Avoid that USB Stick

Image courtesy of Hackers Sending USB Sticks Full of Malware to US Hidden Companies as Existing

Picture: Christian Ohde / McPhoto / ullstein photo (Getty Images)

Using USB sticks that look like a vector distribution program is a crime as old as the internet which, and, apparently, is still very popular with criminals.

On Thursday, the FBI warned that a gang of thugs had been using the U.S. send USB drives with malware to security companies, systems and insurance companies, and hope that employees will be able to install them on their computers, History reports. If it is connected to a computer or laptop, hackers have tried to use USB drives to send ransomware software or other malicious software onto the target device.

A gang of perpetrators of the crime – a group called FIN7 – has been working hard to make their packages look harmless, according to the FBI. In some cases, packages are packaged if sent by the health department to the United States Department of Health and Human Services, with notes stating that the drive contains the necessary information about. covid disease-19 instructions. In some cases, they are provided as if they were sent via Amazon, along with “a box of decorative gifts containing a fake thank-you note, a fake gift card, and USB,” according to a FBI warning.

The plot appears to have been going on for months. TThe FBI says it has been receiving reports about this since last August.

The culprit, FIN7, is a well-known cybercrime group that, throughout its career, is said to have. more than $ 1 billion was stolen through various means of spending money. In the past, it has been linked to popular ransomware families – such as DarkSide and BlackMatter – and, last September, security analysts. he said FIN7 faced the challenge of creating a fake cybersecurity company to acquire IT talent in its criminal activities.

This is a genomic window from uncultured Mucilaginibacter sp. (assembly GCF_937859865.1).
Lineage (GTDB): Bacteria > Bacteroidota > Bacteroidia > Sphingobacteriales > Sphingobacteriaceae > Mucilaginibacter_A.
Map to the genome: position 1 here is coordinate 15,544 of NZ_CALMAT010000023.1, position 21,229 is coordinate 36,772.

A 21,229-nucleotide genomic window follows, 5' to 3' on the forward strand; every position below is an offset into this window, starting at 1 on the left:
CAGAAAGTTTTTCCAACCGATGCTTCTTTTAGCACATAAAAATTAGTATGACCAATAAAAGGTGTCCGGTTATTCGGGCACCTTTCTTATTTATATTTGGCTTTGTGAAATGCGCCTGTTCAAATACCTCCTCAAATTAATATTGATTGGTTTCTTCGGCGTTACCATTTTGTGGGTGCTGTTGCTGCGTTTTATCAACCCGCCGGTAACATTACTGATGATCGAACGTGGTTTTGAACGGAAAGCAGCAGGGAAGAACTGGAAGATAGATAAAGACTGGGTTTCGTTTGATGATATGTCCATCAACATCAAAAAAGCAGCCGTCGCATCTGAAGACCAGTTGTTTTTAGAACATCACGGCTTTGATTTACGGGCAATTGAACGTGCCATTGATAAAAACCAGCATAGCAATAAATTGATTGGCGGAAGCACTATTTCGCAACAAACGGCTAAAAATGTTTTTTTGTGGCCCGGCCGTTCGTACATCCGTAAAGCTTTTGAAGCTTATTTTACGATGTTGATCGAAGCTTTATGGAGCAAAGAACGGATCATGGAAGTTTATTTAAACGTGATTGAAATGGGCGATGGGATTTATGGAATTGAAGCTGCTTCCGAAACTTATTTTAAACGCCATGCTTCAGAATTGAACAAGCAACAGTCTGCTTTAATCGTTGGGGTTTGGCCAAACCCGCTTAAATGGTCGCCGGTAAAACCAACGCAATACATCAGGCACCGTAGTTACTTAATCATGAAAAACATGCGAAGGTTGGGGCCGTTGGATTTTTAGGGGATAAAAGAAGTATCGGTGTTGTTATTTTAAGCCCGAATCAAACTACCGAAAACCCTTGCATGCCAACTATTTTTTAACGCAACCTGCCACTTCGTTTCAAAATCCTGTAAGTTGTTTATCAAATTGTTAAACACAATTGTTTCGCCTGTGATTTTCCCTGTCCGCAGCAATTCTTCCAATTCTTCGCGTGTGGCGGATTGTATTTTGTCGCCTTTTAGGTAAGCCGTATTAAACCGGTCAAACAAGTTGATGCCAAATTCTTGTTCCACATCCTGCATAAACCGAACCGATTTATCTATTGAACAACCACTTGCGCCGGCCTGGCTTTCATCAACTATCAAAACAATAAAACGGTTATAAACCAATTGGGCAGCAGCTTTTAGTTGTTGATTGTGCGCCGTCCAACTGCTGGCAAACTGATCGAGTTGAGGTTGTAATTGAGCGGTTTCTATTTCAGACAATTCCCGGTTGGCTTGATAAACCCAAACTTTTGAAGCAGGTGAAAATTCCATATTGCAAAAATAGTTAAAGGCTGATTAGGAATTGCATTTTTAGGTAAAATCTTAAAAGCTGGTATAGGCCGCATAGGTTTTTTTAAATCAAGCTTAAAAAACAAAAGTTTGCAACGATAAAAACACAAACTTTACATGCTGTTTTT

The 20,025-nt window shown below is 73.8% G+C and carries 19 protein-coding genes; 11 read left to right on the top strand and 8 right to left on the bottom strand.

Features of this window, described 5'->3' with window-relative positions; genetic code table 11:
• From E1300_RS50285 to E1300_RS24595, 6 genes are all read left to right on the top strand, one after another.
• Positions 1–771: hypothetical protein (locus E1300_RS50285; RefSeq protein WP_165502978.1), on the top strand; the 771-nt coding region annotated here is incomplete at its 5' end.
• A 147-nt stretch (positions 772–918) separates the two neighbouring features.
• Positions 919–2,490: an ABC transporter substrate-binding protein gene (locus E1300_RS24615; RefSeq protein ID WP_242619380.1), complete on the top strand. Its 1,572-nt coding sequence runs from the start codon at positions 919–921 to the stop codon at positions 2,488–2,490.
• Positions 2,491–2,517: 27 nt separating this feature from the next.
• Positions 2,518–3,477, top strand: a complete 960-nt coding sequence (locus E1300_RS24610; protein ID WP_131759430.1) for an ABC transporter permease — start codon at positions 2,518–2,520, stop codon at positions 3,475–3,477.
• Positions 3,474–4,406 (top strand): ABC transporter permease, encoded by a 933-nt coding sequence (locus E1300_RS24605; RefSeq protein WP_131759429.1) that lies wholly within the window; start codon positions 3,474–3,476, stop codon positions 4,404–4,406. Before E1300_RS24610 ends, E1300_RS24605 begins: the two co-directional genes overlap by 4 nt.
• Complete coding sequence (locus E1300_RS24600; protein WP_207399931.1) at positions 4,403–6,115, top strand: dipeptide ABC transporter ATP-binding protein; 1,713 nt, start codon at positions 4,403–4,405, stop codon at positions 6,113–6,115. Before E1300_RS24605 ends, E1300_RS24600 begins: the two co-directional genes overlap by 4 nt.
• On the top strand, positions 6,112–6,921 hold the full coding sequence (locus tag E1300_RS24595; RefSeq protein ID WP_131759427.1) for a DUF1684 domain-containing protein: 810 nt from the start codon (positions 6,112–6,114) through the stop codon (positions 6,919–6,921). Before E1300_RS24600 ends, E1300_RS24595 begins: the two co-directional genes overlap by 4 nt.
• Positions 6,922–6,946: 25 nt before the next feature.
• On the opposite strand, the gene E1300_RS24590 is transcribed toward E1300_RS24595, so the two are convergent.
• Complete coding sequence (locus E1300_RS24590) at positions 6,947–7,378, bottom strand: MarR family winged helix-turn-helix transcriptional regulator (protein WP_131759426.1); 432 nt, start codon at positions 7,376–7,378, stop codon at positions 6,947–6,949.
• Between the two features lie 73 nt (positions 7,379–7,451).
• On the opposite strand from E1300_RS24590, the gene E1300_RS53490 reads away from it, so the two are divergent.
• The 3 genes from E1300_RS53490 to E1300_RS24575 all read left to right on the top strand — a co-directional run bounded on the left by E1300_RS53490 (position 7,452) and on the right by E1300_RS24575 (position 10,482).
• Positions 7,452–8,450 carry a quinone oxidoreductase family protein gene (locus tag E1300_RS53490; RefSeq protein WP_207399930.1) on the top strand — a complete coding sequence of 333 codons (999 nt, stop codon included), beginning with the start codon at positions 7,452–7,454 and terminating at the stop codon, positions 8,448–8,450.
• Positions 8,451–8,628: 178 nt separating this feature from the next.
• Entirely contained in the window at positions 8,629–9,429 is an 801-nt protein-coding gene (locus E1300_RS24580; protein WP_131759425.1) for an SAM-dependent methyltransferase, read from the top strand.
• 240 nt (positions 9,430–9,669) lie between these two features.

While it may seem silly for someone to plug a USB stick into their computer, education has shown that, in fact, that is what most people do when they have an opportunity. Hence the popularity of the method of “tearing down”., where a bad car is left in the company parking lot and I expect the weakest link in the company to pick up and, in fact, put it in their laptop. Basically, if you believe one senior security officer, a deadly, worm-infested attack on the Pentagon in 2008 began like this.

Hackers also tried to use USBs as a ransomware vector. Last September, it was said that terrorists have been reaching out to employees of other companies and trying to bribe them to bring out redemption tools at their companies through poles protected by thieves.

All of this is a roundabout way to say a few important things: Do not receive gifts from strangers, avoid bribes, and, if you do not know where the USB stick comes from, it is best to stop.

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